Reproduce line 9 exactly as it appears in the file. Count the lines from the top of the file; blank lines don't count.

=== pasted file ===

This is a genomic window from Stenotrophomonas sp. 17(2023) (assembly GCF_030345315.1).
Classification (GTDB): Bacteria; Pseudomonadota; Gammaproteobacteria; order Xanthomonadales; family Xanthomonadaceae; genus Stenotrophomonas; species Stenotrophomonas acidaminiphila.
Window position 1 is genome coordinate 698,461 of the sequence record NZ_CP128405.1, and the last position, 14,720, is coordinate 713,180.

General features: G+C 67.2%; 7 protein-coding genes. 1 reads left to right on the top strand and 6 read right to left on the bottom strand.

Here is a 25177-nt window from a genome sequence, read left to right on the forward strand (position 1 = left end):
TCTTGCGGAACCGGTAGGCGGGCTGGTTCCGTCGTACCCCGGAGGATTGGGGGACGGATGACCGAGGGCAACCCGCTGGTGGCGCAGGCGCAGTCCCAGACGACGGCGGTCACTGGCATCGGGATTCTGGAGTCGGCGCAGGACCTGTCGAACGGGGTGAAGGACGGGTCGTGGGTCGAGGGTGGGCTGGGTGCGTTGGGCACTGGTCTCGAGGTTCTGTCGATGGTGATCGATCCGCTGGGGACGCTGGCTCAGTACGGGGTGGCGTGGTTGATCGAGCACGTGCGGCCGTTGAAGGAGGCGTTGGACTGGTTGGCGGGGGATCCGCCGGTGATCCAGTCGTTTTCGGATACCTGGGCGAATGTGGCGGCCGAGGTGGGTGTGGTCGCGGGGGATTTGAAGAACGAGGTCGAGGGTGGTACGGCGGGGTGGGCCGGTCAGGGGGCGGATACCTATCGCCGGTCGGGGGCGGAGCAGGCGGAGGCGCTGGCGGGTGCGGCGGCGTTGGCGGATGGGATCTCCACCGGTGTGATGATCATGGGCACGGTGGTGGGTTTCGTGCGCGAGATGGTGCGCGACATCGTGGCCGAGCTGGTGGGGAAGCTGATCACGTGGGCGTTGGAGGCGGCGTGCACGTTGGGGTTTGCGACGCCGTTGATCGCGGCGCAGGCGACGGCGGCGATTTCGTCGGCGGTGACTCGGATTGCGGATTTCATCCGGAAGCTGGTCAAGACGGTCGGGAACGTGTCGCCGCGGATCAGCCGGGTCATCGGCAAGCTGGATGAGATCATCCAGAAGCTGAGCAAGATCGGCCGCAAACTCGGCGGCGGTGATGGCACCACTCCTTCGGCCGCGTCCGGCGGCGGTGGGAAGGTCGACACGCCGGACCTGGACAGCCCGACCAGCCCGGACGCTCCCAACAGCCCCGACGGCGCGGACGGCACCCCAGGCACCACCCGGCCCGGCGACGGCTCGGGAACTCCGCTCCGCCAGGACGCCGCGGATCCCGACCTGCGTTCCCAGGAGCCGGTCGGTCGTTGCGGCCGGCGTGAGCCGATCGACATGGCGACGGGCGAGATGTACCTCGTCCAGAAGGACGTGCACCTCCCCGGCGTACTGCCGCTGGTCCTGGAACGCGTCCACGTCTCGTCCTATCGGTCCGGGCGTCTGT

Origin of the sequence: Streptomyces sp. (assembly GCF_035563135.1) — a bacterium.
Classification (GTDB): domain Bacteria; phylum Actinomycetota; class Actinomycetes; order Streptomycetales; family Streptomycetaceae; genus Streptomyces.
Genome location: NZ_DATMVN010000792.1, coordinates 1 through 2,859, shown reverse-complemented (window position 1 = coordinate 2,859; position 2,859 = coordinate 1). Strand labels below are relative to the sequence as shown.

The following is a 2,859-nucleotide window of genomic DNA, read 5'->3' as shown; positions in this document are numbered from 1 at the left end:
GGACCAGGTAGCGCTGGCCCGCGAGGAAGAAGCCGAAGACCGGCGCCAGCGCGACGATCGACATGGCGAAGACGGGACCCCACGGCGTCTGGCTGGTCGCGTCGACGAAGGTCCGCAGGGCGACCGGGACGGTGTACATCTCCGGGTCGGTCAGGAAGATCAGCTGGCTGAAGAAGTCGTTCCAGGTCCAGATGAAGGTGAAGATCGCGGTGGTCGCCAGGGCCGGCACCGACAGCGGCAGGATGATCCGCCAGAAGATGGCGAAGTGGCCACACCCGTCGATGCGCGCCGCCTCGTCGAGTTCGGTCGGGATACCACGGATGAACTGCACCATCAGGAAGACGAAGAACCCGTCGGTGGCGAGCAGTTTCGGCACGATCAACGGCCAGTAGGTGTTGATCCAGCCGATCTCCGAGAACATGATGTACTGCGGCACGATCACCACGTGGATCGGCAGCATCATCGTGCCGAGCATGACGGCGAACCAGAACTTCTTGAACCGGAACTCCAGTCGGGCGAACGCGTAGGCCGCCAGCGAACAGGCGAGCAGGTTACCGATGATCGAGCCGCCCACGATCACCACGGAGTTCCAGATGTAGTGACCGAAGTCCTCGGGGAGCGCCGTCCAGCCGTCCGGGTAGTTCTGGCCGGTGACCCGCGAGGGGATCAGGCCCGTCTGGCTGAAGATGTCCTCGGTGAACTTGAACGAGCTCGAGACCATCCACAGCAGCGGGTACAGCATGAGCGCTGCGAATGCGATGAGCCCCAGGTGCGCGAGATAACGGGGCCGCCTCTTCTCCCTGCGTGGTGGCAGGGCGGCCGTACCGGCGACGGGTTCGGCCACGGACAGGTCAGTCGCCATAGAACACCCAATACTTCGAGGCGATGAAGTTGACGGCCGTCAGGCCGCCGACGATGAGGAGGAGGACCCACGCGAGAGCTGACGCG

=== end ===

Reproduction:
Genome location: NZ_DATMVN010000792.1, coordinates 1 through 2,859, shown reverse-complemented (window position 1 = coordinate 2,859; position 2,859 = coordinate 1). Strand labels below are relative to the sequence as shown.